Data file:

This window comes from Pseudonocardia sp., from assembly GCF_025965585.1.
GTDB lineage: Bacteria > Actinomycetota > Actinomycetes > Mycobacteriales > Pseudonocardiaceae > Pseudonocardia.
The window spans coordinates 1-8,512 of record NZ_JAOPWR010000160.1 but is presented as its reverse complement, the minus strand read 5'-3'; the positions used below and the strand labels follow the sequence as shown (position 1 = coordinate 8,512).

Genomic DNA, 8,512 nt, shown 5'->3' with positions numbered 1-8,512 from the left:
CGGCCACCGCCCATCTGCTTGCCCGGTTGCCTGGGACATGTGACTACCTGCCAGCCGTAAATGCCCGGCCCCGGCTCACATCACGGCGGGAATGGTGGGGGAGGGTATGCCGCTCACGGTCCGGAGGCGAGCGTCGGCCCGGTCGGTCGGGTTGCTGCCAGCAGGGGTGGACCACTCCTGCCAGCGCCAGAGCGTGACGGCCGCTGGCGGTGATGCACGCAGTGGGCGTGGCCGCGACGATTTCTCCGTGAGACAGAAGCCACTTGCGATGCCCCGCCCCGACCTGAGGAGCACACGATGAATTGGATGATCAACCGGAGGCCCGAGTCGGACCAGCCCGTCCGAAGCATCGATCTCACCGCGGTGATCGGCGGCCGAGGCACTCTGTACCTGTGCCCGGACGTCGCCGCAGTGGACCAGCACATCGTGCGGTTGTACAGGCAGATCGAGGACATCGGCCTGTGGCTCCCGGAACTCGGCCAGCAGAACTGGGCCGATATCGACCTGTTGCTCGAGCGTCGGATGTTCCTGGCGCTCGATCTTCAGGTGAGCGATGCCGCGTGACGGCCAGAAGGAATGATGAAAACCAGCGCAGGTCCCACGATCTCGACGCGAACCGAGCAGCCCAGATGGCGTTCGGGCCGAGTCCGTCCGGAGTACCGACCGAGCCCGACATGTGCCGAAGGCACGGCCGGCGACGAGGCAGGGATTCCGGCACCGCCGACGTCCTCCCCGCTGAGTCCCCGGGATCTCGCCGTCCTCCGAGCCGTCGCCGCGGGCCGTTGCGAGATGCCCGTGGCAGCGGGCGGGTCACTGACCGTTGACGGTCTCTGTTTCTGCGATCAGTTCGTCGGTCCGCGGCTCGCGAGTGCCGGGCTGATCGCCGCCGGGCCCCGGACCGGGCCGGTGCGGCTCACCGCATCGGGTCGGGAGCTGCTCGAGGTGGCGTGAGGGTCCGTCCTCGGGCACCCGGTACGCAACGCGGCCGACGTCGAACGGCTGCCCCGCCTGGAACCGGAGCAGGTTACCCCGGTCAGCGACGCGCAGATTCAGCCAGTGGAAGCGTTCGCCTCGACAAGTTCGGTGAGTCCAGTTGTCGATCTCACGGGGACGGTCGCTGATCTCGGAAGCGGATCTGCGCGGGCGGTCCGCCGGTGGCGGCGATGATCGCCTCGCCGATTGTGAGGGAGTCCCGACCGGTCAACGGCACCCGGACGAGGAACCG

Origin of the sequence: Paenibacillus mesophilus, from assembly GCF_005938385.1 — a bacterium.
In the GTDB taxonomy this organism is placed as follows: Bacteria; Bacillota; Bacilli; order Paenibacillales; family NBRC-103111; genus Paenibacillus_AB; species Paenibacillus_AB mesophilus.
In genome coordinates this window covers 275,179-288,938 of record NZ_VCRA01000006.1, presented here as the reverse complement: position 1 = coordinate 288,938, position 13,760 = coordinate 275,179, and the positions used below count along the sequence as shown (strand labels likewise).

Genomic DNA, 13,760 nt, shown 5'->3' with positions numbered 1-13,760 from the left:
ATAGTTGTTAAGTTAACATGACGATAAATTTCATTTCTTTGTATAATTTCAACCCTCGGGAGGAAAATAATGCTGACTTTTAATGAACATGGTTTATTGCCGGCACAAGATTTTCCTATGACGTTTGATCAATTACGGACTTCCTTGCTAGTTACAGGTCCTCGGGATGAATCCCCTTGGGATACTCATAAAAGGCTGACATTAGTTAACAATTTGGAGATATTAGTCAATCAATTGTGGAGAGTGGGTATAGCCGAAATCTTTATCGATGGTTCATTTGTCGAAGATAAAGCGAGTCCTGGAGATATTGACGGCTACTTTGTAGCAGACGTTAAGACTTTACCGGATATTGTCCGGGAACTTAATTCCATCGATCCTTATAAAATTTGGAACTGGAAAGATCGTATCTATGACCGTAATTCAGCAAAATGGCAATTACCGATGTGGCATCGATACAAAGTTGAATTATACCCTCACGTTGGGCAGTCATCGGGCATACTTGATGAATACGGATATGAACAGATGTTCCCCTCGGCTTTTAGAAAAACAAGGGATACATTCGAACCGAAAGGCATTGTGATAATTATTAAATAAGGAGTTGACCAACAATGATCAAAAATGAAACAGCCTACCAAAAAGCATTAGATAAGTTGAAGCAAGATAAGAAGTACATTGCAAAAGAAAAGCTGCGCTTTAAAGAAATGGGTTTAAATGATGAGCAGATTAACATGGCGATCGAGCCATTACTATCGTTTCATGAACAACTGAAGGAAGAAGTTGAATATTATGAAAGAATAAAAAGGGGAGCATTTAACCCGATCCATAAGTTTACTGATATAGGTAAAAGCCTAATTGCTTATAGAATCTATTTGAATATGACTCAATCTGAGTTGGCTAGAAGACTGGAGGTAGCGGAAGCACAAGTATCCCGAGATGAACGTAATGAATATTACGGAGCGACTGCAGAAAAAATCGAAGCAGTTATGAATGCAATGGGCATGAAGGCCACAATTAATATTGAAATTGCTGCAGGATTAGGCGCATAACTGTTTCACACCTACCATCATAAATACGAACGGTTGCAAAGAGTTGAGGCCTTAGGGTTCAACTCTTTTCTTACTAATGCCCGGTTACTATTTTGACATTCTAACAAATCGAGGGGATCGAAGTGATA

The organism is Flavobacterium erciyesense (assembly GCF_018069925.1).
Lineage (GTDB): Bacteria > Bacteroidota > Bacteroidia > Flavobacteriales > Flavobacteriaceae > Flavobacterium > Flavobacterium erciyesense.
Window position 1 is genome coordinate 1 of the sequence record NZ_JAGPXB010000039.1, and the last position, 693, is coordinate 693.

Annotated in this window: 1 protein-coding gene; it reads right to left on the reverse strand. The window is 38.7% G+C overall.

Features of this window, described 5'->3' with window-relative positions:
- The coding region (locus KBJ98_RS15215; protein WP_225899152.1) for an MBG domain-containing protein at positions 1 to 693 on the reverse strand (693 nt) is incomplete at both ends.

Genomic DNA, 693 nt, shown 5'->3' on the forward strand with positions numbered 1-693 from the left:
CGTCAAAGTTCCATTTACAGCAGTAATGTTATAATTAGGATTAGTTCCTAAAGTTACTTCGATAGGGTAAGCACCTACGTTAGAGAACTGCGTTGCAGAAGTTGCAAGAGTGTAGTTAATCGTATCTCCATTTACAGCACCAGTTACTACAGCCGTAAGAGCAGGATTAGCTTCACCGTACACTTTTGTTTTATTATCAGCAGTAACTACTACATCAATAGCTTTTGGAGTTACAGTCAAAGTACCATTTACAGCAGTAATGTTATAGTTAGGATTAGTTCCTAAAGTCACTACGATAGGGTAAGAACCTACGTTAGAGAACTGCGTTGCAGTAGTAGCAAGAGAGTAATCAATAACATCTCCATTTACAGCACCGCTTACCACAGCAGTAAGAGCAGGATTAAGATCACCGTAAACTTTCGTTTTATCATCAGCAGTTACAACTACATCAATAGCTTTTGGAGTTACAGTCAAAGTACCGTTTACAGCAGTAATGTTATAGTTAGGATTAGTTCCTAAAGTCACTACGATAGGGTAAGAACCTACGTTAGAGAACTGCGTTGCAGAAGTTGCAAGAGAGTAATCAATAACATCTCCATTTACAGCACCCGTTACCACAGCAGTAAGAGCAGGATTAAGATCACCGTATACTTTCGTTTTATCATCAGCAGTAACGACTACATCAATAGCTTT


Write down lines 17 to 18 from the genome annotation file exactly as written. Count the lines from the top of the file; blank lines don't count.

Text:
Genomic DNA, 693 nt, shown 5'->3' on the forward strand with positions numbered 1-693 from the left:
CGTCAAAGTTCCATTTACAGCAGTAATGTTATAATTAGGATTAGTTCCTAAAGTTACTTCGATAGGGTAAGCACCTACGTTAGAGAACTGCGTTGCAGAAGTTGCAAGAGTGTAGTTAATCGTATCTCCATTTACAGCACCAGTTACTACAGCCGTAAGAGCAGGATTAGCTTCACCGTACACTTTTGTTTTATTATCAGCAGTAACTACTACATCAATAGCTTTTGGAGTTACAGTCAAAGTACCATTTACAGCAGTAATGTTATAGTTAGGATTAGTTCCTAAAGTCACTACGATAGGGTAAGAACCTACGTTAGAGAACTGCGTTGCAGTAGTAGCAAGAGAGTAATCAATAACATCTCCATTTACAGCACCGCTTACCACAGCAGTAAGAGCAGGATTAAGATCACCGTAAACTTTCGTTTTATCATCAGCAGTTACAACTACATCAATAGCTTTTGGAGTTACAGTCAAAGTACCGTTTACAGCAGTAATGTTATAGTTAGGATTAGTTCCTAAAGTCACTACGATAGGGTAAGAACCTACGTTAGAGAACTGCGTTGCAGAAGTTGCAAGAGAGTAATCAATAACATCTCCATTTACAGCACCCGTTACCACAGCAGTAAGAGCAGGATTAAGATCACCGTATACTTTCGTTTTATCATCAGCAGTAACGACTACATCAATAGCTTT